There exists a diverse range of human economic activities and interactions with the natural and institutional environment. The diversity in the interactions results from wide range of events to which interactions respond, and through which interactions are mutually connected.
For better understanding the values (and claims) that are exchanged in interactions, and the impact that institutions may have on them, an interaction dictionary will be helpful.
The articulation (via representation) of entrenched practices that harm certain constituencies (vicious cycles), can support transforming the practices, for instance from a vicious to a virtuous cycle.
The large variety of actors identified in the Actor Atlas, and the complexity of the contemporary society gives rise to a large variety of interaction (patterns) and events connecting them.
The focus in the dictionary is on interactions that respond to specific events and involve durable content actants, as addressed in the Actant Dictionary.
The choice of actants shape, constrain and afford the interactions in which actors, especially those listed in the Actor Atlas, must engage to achieve their objectives. This is especially the case in multi-stakeholder theatres that are typical for sustainable development.
These categories of interactions are included in the dictionary:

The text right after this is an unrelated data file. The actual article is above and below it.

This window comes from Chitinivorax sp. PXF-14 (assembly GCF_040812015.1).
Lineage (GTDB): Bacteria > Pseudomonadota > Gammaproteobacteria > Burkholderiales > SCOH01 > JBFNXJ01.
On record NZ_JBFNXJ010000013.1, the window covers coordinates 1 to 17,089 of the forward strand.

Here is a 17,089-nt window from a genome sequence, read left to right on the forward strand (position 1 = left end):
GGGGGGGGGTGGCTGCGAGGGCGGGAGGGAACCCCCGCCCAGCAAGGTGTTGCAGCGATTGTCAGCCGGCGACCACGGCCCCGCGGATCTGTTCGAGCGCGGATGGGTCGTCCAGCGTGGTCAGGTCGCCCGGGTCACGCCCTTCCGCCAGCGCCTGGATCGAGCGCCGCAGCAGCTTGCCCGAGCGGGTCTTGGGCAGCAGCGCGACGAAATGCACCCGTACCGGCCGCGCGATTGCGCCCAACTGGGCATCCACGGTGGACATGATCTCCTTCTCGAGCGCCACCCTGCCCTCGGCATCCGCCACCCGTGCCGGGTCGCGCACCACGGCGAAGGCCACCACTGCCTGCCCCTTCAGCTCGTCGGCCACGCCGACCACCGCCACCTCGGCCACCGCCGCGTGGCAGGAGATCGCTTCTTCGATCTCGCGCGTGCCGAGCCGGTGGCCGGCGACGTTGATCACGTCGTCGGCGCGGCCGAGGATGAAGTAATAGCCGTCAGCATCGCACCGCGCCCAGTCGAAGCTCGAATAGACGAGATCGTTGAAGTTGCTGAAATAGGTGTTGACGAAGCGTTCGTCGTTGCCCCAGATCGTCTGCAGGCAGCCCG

- Regulative Interactions
- Semiotic Interactions
- Techno-commercial Interactions
- Territorial Interactions
For the events we distinguish:
The specification of interaction families by means of patterns typically includes:
- process models and action elements describing the interaction; and
- signatures specifying the various entities involved in the interaction.
Background: Actor-Network Theory (ANT)
For some background and further references on Actor-Network Theory, see: http://en.wikipedia.org/wiki/Actor-network_theory.
How various concepts from the Actor-Network theory are applied in shaping interactions is explained at Ens and Entelechy (footnote 3).
Background: Cultural-Historical Activity Theory (CHAT)
Cultural-Historical Activity Theory (CHAT) is suitable to perform contextual analysis for cognitive processes in which the cognition is embedded in broader institutional structures and long-term historical trajectories of development and change.
CHAT regards enterprise and society development as a process of remediation: the substitution of old mediating artifacts (for instance sentences on papers and in documents) with new artifacts (including the IST instruments), which better serve the needs of the activity concerned. Remediation means that the external objects are seen in a new context.
For analyzing an activity, we must consider its subject, the entity performing the activity, and its object, the necessary entity that allows realizing the outcome. A tool can be anything used in the transformation process, including both material tools and cultural mediators. The cultural mediators or artifacts that individuals (subjects) use also carry the typical intentions and objectives of people in specific situations.
Practice Note: Interaction modelling in the programme and project cycle
Interaction modelling fits in the contemporary model based engineeering that is facilitated by enterprise architecture tools. Further details are provided at model based engineering in a work system context.